Judge tells Sheila Sampford ‘mercy killing’ was an evil act

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The family of a 75-year-old woman jailed for life for murdering her terminally-ill husband have spoken of their devastation.

Sheila Sampford began her sentence on Wednesday after a judge refused to accept she strangled 83-year-old John Sampford as an act of mercy.

Her only daughter, school governor Caroline Vane and her husband David, were not in court to hear the verdict.

David, who lives on Middleton, told the Citizen: “We have found it extremely difficult. It is all very distressing and I don’t think we will ever come to terms with it.”

Mrs Sampford, who wore her wedding ring in court, bowed her head when the judge ruled she serve a minimum nine years of a life sentence. She walked with a stick as she was led towards the cells.

Described as a loving and faithful wife during her 50- year marriage, she dialled 999 early one morning last July to confess: “I just murdered my husband.”

She went on to explain that John had leukaemia and had two or three months to live.

“I just don’t know if I’m coming or going. I can’t think straight. It all got too much. I said to John, ‘I am going to strangle you and he said ‘yes please’. Those were his words.”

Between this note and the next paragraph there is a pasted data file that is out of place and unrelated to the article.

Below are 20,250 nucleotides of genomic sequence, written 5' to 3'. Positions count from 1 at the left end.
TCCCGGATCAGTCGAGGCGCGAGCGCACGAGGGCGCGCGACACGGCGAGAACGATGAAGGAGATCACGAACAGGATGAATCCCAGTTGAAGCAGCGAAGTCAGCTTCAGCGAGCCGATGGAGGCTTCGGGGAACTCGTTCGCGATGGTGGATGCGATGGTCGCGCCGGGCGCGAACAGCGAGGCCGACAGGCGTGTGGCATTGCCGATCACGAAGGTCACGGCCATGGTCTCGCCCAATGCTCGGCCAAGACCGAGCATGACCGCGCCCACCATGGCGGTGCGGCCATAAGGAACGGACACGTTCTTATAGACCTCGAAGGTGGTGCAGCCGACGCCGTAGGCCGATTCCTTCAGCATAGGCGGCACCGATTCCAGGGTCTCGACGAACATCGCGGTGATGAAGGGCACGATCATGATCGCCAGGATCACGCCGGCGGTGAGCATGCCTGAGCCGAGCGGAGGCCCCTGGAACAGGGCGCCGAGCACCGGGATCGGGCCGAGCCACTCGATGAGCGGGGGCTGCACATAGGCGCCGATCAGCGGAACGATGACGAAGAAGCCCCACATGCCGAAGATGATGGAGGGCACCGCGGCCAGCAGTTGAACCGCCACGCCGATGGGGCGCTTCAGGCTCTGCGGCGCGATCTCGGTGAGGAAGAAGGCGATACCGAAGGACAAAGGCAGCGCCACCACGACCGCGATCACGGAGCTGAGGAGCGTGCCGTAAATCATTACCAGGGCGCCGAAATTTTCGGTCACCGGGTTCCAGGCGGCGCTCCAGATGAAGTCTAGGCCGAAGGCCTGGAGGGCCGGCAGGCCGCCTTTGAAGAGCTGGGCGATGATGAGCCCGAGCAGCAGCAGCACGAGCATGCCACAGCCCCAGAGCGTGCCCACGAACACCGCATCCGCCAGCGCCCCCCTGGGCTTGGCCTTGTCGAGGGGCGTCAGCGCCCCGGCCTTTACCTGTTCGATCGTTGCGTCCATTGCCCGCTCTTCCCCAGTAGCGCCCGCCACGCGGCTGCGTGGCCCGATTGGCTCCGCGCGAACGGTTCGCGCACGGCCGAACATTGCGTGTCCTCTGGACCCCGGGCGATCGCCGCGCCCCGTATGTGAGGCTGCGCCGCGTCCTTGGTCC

Police arrived at the couple’s Bancroft Park home to find retired coach painter Mr Sampford dead on the bed with a bandage tied round his neck and two pillows over his head. When arrested Mrs Sampford told police: “I just snapped. I had to do it. It was a cry for help.”

The court heard how she had called her daughter the previous day and said: “Can you come over? Dad’s ill. I am ill. I can’t cope.”

Before she was sentenced Mrs Sampford told the judge her husband’s final words were ‘I love you’.

She said: “I took John’s life because it is something we had decided, to end his suffering. It was out of love and devotion to him. John woke up and said ‘Now is the time’. I agreed and strangled him.”

Judge Richard Foster told her: “All the mitigating factors don’t retract from the evil of what you have done. You took away a man’s life prematurely.

“What you did in particular was deprive your daughter of the opportunity to say goodbye to him and for him to say goodbye to her.”

Mrs Sampford was returned to Peterborough mixed prison, where she has been remanded in custody for the past seven months.

> For court story see www.miltonkeynes.co.uk